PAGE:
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Congress passed legislation Thursday which requires the Postal Service to maintain its mail delivery on Saturdays.
In February, the service announced plans to halt mail delivery on Saturdays due to financial difficulties. The service reportedly lost $16 billion in 2012. The switch to a five day delivery service was intended to save $2 billion a year.
According to Reuters, the House of Representatives approved the measure a day after the Senate did.
"Once the delivery schedule language in the Continuing Resolution becomes law, we will discuss it with our Board of Governors to determine our next steps," said Postal Service spokesman David Partenheimer.
A reason for the service’s financial troubles, which constitute a loss of $25 million a day, is that more Americans are communicating online. This has led some to speculate that the service could be out of money by October unless Congress provides assistance.
Polls indicate that the majority of Americans are willing to give up getting mail on Saturday in order to avoid an expensive bailout.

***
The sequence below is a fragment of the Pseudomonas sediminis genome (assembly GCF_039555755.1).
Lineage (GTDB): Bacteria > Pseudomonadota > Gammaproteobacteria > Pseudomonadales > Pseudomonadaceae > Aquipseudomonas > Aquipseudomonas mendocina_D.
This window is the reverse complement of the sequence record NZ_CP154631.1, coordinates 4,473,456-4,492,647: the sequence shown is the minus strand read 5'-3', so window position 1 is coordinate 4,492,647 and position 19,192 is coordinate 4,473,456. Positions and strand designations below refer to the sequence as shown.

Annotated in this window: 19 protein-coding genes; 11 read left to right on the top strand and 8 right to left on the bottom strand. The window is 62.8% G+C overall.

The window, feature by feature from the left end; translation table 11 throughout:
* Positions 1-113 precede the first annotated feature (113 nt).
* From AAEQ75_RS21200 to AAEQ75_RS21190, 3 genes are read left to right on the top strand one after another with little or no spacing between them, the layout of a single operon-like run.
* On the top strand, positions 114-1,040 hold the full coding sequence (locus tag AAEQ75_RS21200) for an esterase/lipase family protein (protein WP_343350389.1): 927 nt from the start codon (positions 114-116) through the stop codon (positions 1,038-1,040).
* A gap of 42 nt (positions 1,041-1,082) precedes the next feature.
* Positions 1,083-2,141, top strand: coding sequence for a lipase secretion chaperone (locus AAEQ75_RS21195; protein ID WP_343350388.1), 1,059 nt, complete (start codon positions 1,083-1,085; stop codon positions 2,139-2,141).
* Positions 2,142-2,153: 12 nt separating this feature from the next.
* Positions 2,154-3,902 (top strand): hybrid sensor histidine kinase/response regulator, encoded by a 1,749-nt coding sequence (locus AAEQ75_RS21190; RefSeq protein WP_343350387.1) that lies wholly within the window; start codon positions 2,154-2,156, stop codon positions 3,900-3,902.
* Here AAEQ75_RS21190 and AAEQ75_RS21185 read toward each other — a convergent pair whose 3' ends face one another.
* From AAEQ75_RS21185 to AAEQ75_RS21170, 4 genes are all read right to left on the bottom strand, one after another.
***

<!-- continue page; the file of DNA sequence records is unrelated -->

“This is typical Washington—wanting to have our cake and eat it, too,” said Senator Bob Corker, (R-Tn.), who, according to The Chattanoogan, supports cutting Saturday mail delivery.
“We all know that we need to allow the Postal Service the flexibility to make necessary reforms and cut costs so it can operate more efficiently and effectively, and yet Congress continues to stand in the way. This is a missed opportunity to enable the Postal Service to enact reforms it sees are necessary in order to reduce risk for taxpayers.”